“Where is Athena, darling? I need to get something from the car…” asked Labisi’s husband, Jake, as he came down the stairs and made for his study.
“She’s in the kitchen… Tina! Tina!!”
“I’ll be right with you auntie!”
“I have told you never to use such language with me again! When I call you, you answer me!”
“But, Auntie Bisi, I did…”
“You did no such thing! Where do you think you are??? America? It’s been too long for you to put up this your pretense okay? My children have been to America more recently than you have and yet, they are not as disrespectful as you are!”
“I’m sorry Anutie…” she replied, curtsying.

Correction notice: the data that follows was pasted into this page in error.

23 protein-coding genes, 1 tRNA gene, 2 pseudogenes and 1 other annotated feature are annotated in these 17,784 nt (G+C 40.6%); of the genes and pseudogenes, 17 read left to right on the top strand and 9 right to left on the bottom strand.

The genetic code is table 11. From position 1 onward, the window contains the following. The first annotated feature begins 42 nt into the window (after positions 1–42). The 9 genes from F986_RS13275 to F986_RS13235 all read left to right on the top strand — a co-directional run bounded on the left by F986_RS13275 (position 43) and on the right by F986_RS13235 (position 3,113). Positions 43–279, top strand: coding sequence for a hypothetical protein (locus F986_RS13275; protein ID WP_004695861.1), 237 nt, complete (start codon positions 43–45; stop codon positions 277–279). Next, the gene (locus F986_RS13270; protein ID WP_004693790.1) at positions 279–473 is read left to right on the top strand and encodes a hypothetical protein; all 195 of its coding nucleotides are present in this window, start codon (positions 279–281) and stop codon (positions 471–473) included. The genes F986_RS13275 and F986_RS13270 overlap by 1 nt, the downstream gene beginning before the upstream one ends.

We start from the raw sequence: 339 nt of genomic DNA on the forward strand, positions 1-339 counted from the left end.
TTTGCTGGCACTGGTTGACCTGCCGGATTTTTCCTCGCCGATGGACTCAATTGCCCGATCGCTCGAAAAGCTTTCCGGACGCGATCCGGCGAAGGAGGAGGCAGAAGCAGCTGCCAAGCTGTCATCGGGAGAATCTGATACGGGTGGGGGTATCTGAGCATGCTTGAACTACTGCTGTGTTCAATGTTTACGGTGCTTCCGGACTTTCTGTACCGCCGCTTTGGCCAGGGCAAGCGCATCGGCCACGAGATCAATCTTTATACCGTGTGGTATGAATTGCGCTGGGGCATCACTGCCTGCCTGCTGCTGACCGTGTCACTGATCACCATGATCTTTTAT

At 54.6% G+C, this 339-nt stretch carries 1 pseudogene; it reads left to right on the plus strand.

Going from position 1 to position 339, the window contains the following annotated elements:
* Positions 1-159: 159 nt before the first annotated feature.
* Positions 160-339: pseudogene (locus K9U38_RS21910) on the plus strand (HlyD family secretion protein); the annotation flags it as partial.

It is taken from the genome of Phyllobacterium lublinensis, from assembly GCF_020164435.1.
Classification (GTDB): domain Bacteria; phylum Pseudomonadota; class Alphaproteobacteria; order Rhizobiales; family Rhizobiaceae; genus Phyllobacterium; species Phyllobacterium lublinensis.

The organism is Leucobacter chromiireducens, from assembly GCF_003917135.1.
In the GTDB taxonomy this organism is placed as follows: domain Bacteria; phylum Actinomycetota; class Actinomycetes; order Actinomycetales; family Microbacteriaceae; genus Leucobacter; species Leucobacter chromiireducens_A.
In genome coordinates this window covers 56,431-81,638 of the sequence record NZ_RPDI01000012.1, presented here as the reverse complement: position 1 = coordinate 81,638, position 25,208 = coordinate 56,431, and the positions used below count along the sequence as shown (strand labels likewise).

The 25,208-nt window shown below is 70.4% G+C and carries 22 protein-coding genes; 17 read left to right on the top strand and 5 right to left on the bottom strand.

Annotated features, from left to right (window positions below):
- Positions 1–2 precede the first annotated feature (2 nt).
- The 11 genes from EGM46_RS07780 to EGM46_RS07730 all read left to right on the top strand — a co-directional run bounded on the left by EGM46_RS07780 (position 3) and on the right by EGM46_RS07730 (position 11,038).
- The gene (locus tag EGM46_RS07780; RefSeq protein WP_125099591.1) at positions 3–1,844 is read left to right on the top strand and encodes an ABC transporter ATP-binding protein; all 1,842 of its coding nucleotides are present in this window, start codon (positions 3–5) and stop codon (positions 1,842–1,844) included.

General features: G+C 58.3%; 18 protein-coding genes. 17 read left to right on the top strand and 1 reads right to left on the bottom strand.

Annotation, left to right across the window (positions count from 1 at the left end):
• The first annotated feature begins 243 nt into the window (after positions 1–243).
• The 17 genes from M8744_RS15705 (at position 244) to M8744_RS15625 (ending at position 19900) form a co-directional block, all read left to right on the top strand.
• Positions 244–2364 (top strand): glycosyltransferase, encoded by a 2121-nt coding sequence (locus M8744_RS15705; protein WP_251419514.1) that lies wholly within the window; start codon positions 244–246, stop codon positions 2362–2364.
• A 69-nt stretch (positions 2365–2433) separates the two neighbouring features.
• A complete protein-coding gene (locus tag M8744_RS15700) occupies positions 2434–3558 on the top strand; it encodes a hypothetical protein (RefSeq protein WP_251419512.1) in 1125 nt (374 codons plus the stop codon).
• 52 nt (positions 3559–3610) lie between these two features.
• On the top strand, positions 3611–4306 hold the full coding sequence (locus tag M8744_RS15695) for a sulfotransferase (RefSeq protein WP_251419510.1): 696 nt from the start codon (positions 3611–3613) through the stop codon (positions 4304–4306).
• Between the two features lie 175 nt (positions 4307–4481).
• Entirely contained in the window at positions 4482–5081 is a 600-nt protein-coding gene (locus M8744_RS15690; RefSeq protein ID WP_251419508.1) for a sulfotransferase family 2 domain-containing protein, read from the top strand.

“You see! You can not even kneel down properly! Next time, when I am talking to you, or your uncle, whoever it is in this house that is not your mate, you must kneel down while listening to the person, understood!”
“Yes, auntie… I’m sorry auntie…”
“Pocket your sorrow! And kneel when I’m talking to you!”
Athena knelt down and put her hands behind her back. Her eyes were smarting with the pain of unshed tears. She fought with all her strength to hold them back. Labisi, she knew, thrived on her crying, it seemed to give the woman some form of satisfaction she could not understand. “Auntie, you called me…”
“You uncle wants you to get something from his car for him. Go and meet him. He’s in the study”